What we learned from week one of football’s biggest shop window
Samara: There's no better shop window than the World Cup. Josh Risdon might be bemoaning the VAR decision that went against him against France but he may have found a silver lining in becoming the first player in the history of the World Cup to fall victim to the VAR.
The footage went viral but lead many agents and scouts to watch the entire game where several intermediaries were impressed with the performance of the little-known right back from Western Sydney Wanderers.
Fairfax Media understands representatives from clubs in Turkey, Belgium and Russia have already flagged their interest in signing the defender on the back of his performance against France.
Small price to pay
The cost of hosting a World Cup is often much maligned by the broader public but the price doesn't just buy a country a dozen new stadiums and upgraded airports, it effectively guarantees a spot in the last 16 of the tournament.
For the first time since the collapse of the Soviet Union, Russia has qualified for the second round of a World Cup and much of that has to do with playing on home soil.
Emphatically, they've scored eight goals in two games against Saudi Arabia and Egypt but the scoreline doesn't reflect such overwhelming dominance, eye-catching football or superb technique.
For the most part, it's been a tale of sheer grit and resilience thus far which is equally admirable. Flashes of brilliance, particularly from the likes of Denis Cheryshev and the impressive youngster Aleksandr Golovin sit aplomb dogged displays that could even take them one step further.
For some Russians, that would be a small price to pay for the hosting costs.
On the topic of finances of hosting the games, Russia have made one flaw leading into the tournament.
Agreeing to subvert their strict and timely visa process with the "Fan ID" for those who purchased tickets was a compromise with FIFA, but in not waving travel visas for the period of the World Cup, Russia have sold their public short and the experience of many would-be visitors.
Those who pre-purchased tickets have created great vibrancy and were able to by-pass the Russian travel visas but the general festival goers have been denied easy access into the World Cup. It means shopkeepers and local businesses have been denied the extra tourism money, the broader World Cup party has less attendees and a handful of games had a few too many empty seats.
Heavy is the Crown
As Spain, France and Italy can attest to – backing up isn't easy. Despite their rejuvenation and complete dominance over the four years since winning the 2014 World Cup, Germany's jitters against Mexico laid bare the difficulty of going back-to-back with strong campaigns.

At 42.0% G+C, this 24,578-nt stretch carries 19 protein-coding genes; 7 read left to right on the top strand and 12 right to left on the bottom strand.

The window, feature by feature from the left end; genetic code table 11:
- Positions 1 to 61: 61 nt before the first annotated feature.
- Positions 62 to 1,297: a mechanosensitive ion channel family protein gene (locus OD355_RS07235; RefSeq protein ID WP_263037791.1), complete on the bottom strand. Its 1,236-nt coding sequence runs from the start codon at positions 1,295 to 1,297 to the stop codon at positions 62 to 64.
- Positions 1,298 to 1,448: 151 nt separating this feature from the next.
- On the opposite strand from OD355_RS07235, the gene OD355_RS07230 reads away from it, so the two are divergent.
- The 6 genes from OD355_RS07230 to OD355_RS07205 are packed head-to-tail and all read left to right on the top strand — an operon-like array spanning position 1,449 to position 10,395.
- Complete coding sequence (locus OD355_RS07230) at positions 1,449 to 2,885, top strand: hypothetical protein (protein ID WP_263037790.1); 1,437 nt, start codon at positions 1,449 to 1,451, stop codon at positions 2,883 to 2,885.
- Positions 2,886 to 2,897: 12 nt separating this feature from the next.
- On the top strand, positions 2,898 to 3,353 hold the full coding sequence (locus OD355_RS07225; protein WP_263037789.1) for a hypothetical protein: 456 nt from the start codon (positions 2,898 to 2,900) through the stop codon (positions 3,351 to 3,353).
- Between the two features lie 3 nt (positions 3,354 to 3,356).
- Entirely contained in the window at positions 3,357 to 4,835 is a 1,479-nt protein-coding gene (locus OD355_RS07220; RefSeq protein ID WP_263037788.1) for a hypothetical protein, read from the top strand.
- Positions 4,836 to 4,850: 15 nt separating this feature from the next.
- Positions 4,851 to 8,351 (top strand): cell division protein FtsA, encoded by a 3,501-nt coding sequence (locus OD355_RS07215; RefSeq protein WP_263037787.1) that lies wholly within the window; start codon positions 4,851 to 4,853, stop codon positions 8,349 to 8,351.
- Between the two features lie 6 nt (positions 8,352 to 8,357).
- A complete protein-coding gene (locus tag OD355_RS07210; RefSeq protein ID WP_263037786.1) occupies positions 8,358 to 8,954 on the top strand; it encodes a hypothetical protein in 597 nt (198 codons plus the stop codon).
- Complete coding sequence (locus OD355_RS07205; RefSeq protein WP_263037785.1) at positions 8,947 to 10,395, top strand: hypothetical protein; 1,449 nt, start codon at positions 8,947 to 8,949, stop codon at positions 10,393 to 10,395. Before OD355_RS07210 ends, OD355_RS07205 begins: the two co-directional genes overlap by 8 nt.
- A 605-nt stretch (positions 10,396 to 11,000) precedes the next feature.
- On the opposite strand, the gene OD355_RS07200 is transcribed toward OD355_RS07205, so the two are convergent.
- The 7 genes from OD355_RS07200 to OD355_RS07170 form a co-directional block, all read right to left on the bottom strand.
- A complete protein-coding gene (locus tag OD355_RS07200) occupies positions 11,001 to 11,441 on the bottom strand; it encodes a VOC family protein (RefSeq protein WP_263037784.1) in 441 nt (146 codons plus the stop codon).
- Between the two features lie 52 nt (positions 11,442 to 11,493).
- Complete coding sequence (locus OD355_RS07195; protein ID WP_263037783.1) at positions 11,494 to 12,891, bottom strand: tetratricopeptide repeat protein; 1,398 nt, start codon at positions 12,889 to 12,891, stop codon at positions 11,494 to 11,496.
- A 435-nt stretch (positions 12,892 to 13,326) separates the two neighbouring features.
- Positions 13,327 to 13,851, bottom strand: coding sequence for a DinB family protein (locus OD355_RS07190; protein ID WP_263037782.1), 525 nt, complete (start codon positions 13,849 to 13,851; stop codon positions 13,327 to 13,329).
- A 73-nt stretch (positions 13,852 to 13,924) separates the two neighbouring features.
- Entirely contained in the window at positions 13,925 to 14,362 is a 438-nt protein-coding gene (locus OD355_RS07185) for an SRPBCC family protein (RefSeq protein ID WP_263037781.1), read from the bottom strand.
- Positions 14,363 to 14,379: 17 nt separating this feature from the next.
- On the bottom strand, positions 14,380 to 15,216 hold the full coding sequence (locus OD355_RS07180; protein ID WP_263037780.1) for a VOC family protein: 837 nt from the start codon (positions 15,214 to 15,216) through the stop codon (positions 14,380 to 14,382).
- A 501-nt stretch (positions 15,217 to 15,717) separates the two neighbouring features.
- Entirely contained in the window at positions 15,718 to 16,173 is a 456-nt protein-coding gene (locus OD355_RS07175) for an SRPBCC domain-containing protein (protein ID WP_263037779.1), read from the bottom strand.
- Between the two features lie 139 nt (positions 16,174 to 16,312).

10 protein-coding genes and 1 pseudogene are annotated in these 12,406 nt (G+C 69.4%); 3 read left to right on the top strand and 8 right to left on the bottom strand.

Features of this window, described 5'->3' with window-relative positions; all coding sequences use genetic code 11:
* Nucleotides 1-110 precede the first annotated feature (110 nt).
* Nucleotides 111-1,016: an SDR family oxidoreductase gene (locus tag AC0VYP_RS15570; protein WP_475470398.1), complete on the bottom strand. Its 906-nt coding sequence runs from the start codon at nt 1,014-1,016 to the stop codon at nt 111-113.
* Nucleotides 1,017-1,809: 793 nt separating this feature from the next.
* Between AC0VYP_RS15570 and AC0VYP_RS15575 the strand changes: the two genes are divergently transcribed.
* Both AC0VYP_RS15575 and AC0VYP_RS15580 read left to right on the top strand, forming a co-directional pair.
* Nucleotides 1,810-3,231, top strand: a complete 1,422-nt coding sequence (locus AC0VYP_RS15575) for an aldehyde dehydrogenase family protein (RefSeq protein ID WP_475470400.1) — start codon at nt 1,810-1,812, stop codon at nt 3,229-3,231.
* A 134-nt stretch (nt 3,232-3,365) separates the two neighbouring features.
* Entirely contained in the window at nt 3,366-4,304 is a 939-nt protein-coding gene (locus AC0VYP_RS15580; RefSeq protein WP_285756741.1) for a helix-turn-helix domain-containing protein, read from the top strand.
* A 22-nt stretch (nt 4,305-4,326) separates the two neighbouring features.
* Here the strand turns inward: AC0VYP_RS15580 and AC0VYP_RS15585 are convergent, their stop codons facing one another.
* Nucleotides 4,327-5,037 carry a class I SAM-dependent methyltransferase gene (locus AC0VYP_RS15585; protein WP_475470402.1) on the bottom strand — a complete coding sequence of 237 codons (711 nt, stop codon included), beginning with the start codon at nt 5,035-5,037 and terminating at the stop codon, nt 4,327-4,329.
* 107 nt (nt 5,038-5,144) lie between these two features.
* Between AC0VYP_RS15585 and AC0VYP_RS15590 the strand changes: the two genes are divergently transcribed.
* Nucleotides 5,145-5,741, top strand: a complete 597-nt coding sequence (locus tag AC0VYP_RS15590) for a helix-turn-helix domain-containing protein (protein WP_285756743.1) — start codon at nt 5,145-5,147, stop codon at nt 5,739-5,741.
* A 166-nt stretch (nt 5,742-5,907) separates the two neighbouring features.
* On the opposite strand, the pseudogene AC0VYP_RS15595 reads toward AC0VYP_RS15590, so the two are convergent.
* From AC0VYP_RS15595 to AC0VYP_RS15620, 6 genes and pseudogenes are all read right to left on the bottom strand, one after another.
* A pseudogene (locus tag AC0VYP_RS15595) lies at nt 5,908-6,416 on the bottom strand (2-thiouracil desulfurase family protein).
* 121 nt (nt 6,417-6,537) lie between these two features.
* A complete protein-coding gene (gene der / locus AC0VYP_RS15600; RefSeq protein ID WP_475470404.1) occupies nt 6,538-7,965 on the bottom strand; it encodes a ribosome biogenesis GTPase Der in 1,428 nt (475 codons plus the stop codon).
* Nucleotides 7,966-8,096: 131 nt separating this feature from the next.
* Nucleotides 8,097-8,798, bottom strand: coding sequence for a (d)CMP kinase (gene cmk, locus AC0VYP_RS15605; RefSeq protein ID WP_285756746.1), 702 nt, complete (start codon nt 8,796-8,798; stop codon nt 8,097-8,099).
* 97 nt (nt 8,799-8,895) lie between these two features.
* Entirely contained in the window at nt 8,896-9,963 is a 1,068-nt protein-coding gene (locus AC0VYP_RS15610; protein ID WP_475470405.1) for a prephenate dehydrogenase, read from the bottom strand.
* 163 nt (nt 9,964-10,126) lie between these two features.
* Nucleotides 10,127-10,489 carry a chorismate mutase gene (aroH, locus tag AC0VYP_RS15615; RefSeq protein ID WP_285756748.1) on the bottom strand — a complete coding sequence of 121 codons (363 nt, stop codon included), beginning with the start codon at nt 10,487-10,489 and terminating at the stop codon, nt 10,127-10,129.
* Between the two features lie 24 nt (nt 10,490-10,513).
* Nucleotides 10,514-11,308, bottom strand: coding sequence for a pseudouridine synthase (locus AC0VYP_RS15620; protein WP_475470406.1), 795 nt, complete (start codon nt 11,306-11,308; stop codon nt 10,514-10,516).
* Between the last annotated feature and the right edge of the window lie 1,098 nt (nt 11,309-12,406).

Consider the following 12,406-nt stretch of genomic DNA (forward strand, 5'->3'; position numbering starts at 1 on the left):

Germany were perhaps lucky not to lose by more against "El Tri" and showed how heavy the burden of pressure weighs on the champions.
The King shines
Cometh the hour, cometh the man and the reigning World Player of the Year continues to show why he's so vital for Portugal. Firmly assuming a greater leadership role for his country than at this club, the much-maligned Ronaldo becomes far more palatable to his detractors.
His hat-trick against Spain was inspirational, whether it be his composure from the spot, power from distance to force an error – or the sheer class with his levelling free-kick. He backed it up again in his second outing against Morocco and could take Portugal far.
In just one week, the world has joined Australia in their frustration with the Video Assistant Referee. Already FIFA have been forced to backtrack after the introduction of the highly questionable technology suggesting some decisions will be reviewed after confusion continues to reign supreme over the VAR at the World Cup.
It's not just France's controversial penalty against Australia but the series of penalties gone unnoticed by the VAR and others that perhaps should not have been given.
Inconsistent interventions from the VAR and heavy disruptions to the momentum of the game are beginning to plague the competition already, just as it did throughout the previous A-League season.
Sleeping giant awakens
For the past six successive tournaments, El Tri look impressive in the group stage only to be eliminated at the round of 16 stage. They have to look as far back to the 1986 World Cup hosted on home soil for the last time they've reached the quarter finals.
The more derisive might suggest it will be looked back on as false hope, but their opening day win over Germany provides plenty of optimism that Mexico may finally be about to break its hoodoo.
Of the squad that emphatically beat the world champions, a quarter were part of the Under-23 Mexico side that won the gold medal at the 2012 Olympics and their dominant win might hint to the awakening of a sleeping giant.
From a commercial perspective, that's already happening domestically. Mexico's league is in the middle of a financial boom period soaring to become the 10th most lucrative competition in world football attracting the likes of former stars of Europe Keisuke Honda, Edy Vargas and Enner Valencia.
It's a football-mad country with a population of 127 million and a market that's reaching its potential. With that financial backing, enormous player pool and rapidly improving facilities, there's no reason why Mexico can not be a future world champion. Consistency will determine whether that happens in Russia.
Dominic Bossi is a football reporter with The Sydney Morning Herald.
Most Viewed in Sport
Morning & Afternoon Newsletter